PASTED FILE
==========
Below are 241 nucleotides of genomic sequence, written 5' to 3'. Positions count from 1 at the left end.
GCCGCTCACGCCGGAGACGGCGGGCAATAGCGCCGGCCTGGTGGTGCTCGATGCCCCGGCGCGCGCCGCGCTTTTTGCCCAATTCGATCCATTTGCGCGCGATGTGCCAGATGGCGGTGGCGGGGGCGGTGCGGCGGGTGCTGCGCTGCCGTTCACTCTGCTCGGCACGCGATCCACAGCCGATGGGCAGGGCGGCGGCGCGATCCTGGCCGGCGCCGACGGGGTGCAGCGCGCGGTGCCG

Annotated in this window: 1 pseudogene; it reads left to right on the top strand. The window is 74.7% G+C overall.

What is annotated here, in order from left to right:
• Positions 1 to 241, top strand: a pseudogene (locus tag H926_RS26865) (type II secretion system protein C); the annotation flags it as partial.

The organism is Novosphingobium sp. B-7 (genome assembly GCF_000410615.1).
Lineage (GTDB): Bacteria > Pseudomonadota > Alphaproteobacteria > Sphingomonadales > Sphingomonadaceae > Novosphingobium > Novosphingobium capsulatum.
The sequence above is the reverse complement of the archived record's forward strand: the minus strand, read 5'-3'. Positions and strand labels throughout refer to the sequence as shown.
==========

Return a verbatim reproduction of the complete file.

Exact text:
Below are 241 nucleotides of genomic sequence, written 5' to 3'. Positions count from 1 at the left end.
GCCGCTCACGCCGGAGACGGCGGGCAATAGCGCCGGCCTGGTGGTGCTCGATGCCCCGGCGCGCGCCGCGCTTTTTGCCCAATTCGATCCATTTGCGCGCGATGTGCCAGATGGCGGTGGCGGGGGCGGTGCGGCGGGTGCTGCGCTGCCGTTCACTCTGCTCGGCACGCGATCCACAGCCGATGGGCAGGGCGGCGGCGCGATCCTGGCCGGCGCCGACGGGGTGCAGCGCGCGGTGCCG

Annotated in this window: 1 pseudogene; it reads left to right on the top strand. The window is 74.7% G+C overall.

What is annotated here, in order from left to right:
• Positions 1 to 241, top strand: a pseudogene (locus tag H926_RS26865) (type II secretion system protein C); the annotation flags it as partial.

The organism is Novosphingobium sp. B-7 (genome assembly GCF_000410615.1).
Lineage (GTDB): Bacteria > Pseudomonadota > Alphaproteobacteria > Sphingomonadales > Sphingomonadaceae > Novosphingobium > Novosphingobium capsulatum.
The sequence above is the reverse complement of the archived record's forward strand: the minus strand, read 5'-3'. Positions and strand labels throughout refer to the sequence as shown.